|I would like to plant a Pyrus Kawakamii in my backyard, and have gotten different information from various nurseries. I am worried about fireblight. Is this a real problem? Some say yes and others say no. Is there anything you can do to avoid the problem before it starts? Also, is this tree really evergreen? Some say it's semi-evergreen. I would like to plant it in front of a west facing 6' high fence, under a very large Jacaranda tree. How much sun must it have to do well? I live near Bellflower, north of Pacific Coast Hwy. in east Long Beach. I would really like to use this tree, but am a little afraid of some of the things I have read. I want something about 15 feet tall, evergreen, unbrella shape. Thanks for your help!!|
|Most pear tree varieties, including Asian pears (with the exception of Shinko) and red pear varieties, are very susceptible to fire blight. Varieties of ornamental pear trees that are less susceptible to fire blight are Bradford, Capitol, and Red Spire; Aristocrat is highly susceptible, as is Kawakamii.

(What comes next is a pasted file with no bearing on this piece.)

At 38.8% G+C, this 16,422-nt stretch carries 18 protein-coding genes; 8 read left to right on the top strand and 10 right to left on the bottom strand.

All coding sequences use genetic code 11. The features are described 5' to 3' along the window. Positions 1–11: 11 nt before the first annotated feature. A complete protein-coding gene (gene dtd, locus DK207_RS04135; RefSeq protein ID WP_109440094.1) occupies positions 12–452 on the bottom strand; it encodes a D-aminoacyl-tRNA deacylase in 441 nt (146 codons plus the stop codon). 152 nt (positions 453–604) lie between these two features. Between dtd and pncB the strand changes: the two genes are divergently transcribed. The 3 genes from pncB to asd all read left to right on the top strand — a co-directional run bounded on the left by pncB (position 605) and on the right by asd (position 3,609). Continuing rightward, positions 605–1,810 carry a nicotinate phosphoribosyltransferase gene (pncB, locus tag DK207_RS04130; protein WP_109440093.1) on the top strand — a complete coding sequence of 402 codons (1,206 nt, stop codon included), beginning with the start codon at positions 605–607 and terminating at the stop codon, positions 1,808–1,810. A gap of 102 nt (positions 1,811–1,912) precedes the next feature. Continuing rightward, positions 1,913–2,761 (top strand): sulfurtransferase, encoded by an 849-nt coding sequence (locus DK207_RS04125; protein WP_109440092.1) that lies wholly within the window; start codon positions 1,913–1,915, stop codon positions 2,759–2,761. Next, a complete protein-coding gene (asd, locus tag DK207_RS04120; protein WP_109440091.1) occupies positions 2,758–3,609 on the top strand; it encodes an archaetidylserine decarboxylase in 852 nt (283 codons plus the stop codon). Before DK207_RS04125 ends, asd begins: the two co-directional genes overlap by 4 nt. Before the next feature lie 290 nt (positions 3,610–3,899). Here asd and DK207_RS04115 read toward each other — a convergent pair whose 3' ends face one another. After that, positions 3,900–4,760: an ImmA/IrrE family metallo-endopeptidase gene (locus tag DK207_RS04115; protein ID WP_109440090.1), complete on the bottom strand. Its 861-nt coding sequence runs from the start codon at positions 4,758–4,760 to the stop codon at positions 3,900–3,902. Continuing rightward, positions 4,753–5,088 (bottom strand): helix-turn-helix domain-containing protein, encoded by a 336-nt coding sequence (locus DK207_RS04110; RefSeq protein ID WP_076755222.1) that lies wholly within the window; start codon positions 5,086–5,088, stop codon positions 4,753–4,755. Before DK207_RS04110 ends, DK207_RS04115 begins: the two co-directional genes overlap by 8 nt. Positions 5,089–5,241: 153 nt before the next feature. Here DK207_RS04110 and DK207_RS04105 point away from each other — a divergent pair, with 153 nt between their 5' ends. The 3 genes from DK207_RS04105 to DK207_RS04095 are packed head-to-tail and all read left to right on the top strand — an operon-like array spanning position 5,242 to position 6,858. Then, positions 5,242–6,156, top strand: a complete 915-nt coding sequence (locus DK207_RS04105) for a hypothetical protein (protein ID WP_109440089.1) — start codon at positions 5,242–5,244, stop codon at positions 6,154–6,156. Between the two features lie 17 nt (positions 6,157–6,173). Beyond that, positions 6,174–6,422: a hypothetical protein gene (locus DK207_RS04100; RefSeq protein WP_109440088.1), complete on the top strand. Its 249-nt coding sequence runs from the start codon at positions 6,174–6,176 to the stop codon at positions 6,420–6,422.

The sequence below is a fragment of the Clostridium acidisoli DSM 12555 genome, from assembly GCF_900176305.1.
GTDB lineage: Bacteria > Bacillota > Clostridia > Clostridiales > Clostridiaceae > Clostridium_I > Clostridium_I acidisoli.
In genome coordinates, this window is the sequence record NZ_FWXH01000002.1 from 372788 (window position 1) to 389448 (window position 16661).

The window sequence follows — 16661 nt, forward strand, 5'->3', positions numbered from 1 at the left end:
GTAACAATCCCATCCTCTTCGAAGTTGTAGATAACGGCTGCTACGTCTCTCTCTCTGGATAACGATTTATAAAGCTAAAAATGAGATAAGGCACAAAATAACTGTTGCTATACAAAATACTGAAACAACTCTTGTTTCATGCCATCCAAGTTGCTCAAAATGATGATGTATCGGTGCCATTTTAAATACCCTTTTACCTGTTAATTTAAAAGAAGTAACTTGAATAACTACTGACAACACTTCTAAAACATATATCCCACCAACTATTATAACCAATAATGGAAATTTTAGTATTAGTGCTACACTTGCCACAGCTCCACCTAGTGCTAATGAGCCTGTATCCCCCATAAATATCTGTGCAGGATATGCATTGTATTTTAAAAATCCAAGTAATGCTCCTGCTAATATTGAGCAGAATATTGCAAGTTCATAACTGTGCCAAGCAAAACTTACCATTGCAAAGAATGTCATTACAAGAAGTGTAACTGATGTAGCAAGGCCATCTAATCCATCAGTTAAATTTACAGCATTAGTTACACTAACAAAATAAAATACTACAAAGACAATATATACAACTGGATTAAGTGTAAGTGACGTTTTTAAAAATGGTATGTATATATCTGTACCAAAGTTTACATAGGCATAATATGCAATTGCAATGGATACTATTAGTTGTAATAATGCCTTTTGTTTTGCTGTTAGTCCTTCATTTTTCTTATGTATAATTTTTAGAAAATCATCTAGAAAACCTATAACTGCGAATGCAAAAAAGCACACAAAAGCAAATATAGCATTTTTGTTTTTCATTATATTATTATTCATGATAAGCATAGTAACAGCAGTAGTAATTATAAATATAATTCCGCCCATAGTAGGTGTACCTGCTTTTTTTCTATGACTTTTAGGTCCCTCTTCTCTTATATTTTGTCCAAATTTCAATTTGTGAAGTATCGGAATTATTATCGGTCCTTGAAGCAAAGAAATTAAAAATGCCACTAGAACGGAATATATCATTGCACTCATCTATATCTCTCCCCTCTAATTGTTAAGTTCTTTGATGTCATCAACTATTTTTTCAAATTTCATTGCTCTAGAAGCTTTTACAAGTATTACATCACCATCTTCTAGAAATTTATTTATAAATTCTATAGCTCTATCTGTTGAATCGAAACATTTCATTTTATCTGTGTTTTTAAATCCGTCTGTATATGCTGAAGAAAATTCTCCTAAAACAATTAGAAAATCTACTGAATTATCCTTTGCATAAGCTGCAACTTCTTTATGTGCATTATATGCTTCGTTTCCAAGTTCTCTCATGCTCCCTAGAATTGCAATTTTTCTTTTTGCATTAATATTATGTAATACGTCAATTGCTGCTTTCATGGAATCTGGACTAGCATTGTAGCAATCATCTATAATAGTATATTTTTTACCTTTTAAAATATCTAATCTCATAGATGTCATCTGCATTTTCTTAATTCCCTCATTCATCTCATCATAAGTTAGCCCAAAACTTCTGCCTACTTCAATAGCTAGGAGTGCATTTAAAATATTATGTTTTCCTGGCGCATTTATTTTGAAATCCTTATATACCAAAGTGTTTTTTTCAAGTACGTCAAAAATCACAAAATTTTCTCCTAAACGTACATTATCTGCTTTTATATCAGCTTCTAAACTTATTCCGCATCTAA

Fire blight development is influenced primarily by seasonal weather. When temperatures in the range of 75? to 85?F are accompanied by intermittent rain and hail, conditions are ideal for disease development. The succulent tissue of rapidly growing trees is especially vulnerable. Thus, excess nitrogen fertilization and heavy pruning, which promote such growth, should be avoided. Trees should not be irrigated during bloom. Monitor trees regularly, and promptly remove and destroy fire blight infections. If fire blight has been a problem in the past, apply blossom sprays. Sprays prevent new infections but will not eliminate wood infections; these must be pruned out. In years when weather conditions are very conducive to fire blight development, it may be difficult if not impossible to control the disease.
If you really want to grow an ornamental pear, choose one of those less susceptible and practice good garden sanitation, and your trees should be just fine.